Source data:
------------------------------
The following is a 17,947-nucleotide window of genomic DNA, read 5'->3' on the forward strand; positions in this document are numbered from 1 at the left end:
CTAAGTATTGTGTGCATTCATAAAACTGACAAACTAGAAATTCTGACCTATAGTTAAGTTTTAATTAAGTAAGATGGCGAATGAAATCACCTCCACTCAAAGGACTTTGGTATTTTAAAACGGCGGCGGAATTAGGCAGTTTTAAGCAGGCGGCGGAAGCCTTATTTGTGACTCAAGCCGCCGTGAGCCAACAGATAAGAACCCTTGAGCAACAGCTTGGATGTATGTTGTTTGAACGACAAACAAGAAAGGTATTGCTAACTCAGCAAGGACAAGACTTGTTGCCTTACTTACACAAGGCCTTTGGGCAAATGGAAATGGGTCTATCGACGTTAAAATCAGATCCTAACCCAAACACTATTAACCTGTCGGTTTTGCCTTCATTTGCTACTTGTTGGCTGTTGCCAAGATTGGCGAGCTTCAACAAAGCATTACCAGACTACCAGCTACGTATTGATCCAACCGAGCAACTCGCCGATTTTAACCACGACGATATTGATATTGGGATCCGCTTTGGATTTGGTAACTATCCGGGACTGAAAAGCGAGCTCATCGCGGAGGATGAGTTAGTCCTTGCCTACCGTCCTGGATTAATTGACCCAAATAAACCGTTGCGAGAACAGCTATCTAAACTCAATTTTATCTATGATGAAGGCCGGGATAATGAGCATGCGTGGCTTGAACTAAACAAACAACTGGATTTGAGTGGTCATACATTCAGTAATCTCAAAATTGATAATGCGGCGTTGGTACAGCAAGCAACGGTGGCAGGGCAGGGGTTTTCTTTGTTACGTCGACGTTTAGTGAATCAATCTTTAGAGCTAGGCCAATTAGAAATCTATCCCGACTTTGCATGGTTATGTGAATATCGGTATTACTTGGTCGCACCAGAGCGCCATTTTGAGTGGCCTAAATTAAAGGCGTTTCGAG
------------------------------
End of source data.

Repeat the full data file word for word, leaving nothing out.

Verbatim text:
The following is a 17,947-nucleotide window of genomic DNA, read 5'->3' on the forward strand; positions in this document are numbered from 1 at the left end:
CTAAGTATTGTGTGCATTCATAAAACTGACAAACTAGAAATTCTGACCTATAGTTAAGTTTTAATTAAGTAAGATGGCGAATGAAATCACCTCCACTCAAAGGACTTTGGTATTTTAAAACGGCGGCGGAATTAGGCAGTTTTAAGCAGGCGGCGGAAGCCTTATTTGTGACTCAAGCCGCCGTGAGCCAACAGATAAGAACCCTTGAGCAACAGCTTGGATGTATGTTGTTTGAACGACAAACAAGAAAGGTATTGCTAACTCAGCAAGGACAAGACTTGTTGCCTTACTTACACAAGGCCTTTGGGCAAATGGAAATGGGTCTATCGACGTTAAAATCAGATCCTAACCCAAACACTATTAACCTGTCGGTTTTGCCTTCATTTGCTACTTGTTGGCTGTTGCCAAGATTGGCGAGCTTCAACAAAGCATTACCAGACTACCAGCTACGTATTGATCCAACCGAGCAACTCGCCGATTTTAACCACGACGATATTGATATTGGGATCCGCTTTGGATTTGGTAACTATCCGGGACTGAAAAGCGAGCTCATCGCGGAGGATGAGTTAGTCCTTGCCTACCGTCCTGGATTAATTGACCCAAATAAACCGTTGCGAGAACAGCTATCTAAACTCAATTTTATCTATGATGAAGGCCGGGATAATGAGCATGCGTGGCTTGAACTAAACAAACAACTGGATTTGAGTGGTCATACATTCAGTAATCTCAAAATTGATAATGCGGCGTTGGTACAGCAAGCAACGGTGGCAGGGCAGGGGTTTTCTTTGTTACGTCGACGTTTAGTGAATCAATCTTTAGAGCTAGGCCAATTAGAAATCTATCCCGACTTTGCATGGTTATGTGAATATCGGTATTACTTGGTCGCACCAGAGCGCCATTTTGAGTGGCCTAAATTAAAGGCGTTTCGAG